With Japan's wrestling hero now gone, it would take a giant to fill the void. The Destroyer would stand by his side.

In the mid '60s, Giant Baba would lead Antonio Inoki and Oki Kintaro into the formation of Japan Pro Wrestling. During the years leading up to 1971, The Destroyer would leave his job as football line coach for Syracuse University two or three times a year and come to Japan to wrestle for Japan Pro.

But in the late '60s and early '70s, divisions started to form in the ranks. Separate wrestlers left Japan Pro and formed Kokusai Pro Wrestling and New Japan Pro Wrestling.

"I maintained my loyalty to Giant Baba," The Destroyer emphasizes of those days. "That's where I got my start. He helped me in the early days in LA. So I kept coming back for Japan Pro Wrestling." That is, until Japan Pro folded.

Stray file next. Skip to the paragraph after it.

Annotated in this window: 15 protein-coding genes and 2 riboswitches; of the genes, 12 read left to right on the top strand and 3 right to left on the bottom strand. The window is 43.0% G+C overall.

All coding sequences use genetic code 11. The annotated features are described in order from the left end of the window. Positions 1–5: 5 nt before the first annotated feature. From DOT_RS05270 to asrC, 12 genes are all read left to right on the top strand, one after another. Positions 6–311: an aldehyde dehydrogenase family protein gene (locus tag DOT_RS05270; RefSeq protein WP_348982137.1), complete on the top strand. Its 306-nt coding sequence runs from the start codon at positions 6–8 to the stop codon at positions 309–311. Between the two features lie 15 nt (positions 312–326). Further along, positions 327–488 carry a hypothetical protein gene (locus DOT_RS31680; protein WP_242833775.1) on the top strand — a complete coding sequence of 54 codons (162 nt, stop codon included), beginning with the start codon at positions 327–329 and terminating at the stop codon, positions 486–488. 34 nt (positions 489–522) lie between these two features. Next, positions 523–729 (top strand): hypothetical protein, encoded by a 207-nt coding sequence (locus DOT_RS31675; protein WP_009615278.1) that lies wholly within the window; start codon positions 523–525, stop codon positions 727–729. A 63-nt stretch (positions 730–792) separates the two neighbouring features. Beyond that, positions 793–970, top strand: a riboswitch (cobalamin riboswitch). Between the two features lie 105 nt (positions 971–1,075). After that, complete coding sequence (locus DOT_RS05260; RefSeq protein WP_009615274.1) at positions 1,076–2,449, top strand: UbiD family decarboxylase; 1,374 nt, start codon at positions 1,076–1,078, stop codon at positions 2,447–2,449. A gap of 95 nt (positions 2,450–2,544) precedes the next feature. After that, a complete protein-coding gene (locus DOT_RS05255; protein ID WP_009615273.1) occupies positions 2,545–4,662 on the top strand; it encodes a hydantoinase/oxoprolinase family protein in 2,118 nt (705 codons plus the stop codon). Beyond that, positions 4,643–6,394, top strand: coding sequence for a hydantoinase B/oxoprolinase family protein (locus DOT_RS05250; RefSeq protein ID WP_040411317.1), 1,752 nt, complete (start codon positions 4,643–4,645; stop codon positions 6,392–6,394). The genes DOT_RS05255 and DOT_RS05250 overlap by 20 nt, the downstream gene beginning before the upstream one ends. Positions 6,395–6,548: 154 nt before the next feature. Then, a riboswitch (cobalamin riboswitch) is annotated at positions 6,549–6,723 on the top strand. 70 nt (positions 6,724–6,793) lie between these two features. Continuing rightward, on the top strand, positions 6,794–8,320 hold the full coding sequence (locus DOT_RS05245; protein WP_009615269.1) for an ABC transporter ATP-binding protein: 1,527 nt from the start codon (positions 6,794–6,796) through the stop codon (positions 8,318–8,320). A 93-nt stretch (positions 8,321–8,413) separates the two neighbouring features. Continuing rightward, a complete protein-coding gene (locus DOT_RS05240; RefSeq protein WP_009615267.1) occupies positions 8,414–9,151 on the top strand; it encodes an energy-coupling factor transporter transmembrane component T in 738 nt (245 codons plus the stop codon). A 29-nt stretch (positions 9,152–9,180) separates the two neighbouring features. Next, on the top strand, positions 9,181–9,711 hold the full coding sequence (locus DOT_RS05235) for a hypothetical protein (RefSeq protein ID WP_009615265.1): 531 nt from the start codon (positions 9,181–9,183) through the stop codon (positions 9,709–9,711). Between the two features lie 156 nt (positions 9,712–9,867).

"I was here in December of 1971," he remembers. "That was the last match that Japan Pro had. They went down the tubes. Giant Baba finally went out on his own. So that left me free to choose."

Choose he didn't. Rather, he challenged Giant Baba in a TV interview in December of 1972. He said, "If I can't beat Giant Baba, I'll join him." They wrestled the next day on live TV to a draw. Afterwards, The Destroyer said, "I'm a man of my word, I'll join him."

All-Japan Pro Wrestling would be the result of the union with Jumbo Tsuruta becoming the final pillar in their wrestling triumvirate. "So the next night in Korakuen Hall, he [Giant Baba] and I were tag team partners against two gaijin. One was Moose Morowski and the other was Cyclone Negro. And we beat 'em two straight falls."